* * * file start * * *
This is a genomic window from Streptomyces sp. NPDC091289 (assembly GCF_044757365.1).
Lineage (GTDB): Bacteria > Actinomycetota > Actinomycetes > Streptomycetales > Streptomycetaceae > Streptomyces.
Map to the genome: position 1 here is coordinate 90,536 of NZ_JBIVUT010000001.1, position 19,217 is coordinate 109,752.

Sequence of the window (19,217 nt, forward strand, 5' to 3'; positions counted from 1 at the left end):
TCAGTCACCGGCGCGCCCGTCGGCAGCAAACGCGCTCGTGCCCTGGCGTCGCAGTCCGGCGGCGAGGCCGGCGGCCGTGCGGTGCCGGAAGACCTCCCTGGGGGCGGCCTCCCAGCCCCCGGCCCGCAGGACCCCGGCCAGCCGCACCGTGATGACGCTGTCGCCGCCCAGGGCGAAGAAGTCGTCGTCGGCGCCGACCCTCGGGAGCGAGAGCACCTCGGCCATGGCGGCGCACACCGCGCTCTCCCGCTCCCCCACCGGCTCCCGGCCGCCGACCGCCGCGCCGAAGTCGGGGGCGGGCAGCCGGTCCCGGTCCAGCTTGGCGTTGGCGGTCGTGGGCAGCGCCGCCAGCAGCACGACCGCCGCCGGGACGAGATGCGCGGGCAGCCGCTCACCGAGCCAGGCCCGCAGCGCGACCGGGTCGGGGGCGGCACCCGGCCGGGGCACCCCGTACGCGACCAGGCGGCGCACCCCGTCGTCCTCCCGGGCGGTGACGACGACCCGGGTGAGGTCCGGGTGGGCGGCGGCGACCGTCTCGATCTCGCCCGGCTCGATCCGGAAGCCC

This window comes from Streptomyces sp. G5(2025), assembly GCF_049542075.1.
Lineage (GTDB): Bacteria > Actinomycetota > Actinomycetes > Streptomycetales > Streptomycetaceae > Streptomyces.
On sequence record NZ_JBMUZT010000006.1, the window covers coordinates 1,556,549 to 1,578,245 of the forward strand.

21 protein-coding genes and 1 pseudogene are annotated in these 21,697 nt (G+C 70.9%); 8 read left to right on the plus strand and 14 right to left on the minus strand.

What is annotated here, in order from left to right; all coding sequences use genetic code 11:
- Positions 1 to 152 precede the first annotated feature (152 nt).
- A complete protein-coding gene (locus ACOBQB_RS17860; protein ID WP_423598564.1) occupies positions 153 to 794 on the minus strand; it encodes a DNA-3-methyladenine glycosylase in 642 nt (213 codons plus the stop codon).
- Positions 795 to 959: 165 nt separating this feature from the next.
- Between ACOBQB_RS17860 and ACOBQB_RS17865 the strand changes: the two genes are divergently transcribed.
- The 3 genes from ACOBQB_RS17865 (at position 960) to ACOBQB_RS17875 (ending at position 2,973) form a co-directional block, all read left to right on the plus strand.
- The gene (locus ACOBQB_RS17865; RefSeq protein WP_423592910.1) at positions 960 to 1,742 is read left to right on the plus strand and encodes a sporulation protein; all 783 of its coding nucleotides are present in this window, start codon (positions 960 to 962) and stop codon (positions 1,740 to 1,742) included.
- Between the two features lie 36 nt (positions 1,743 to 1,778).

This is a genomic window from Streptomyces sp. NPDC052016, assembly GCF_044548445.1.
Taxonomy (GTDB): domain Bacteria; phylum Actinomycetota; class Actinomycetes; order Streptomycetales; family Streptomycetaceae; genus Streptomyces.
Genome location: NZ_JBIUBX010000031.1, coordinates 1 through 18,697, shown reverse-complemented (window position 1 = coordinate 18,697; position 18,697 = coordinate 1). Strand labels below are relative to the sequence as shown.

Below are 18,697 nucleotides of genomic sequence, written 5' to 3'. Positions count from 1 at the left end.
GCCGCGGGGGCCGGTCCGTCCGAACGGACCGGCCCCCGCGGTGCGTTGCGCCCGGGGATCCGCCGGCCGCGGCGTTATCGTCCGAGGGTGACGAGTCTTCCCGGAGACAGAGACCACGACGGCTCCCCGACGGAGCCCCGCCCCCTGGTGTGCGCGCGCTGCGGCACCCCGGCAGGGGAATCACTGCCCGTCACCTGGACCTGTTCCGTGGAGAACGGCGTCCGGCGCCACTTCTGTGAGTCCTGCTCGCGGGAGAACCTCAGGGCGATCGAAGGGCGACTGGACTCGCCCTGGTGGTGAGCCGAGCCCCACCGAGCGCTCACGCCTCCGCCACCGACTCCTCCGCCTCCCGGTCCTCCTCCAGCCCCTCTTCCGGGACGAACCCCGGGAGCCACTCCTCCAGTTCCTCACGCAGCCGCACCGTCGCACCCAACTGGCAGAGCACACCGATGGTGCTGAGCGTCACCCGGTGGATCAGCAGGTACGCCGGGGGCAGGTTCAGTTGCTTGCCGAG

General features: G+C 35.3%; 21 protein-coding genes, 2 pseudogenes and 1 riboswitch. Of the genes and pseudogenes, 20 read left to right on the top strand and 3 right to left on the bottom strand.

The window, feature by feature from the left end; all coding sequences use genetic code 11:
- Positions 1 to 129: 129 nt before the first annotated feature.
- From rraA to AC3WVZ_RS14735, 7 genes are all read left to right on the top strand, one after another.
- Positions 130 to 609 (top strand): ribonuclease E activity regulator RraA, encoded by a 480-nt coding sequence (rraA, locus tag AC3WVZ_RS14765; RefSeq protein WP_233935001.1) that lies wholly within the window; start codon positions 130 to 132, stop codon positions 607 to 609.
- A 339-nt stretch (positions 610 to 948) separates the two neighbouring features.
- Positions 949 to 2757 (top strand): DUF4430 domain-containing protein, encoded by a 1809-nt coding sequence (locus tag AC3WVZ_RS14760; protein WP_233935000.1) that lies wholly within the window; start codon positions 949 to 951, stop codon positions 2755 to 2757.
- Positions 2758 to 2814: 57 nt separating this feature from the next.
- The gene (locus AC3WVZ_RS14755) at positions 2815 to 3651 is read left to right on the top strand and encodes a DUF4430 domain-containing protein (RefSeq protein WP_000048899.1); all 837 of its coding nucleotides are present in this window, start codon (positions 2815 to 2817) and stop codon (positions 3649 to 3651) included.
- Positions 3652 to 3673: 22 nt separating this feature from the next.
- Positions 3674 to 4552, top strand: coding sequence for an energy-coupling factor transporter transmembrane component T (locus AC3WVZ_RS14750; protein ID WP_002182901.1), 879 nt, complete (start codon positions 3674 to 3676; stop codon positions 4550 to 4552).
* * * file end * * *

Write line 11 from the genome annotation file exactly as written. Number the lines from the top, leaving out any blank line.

- Positions 1 to 152 precede the first annotated feature (152 nt).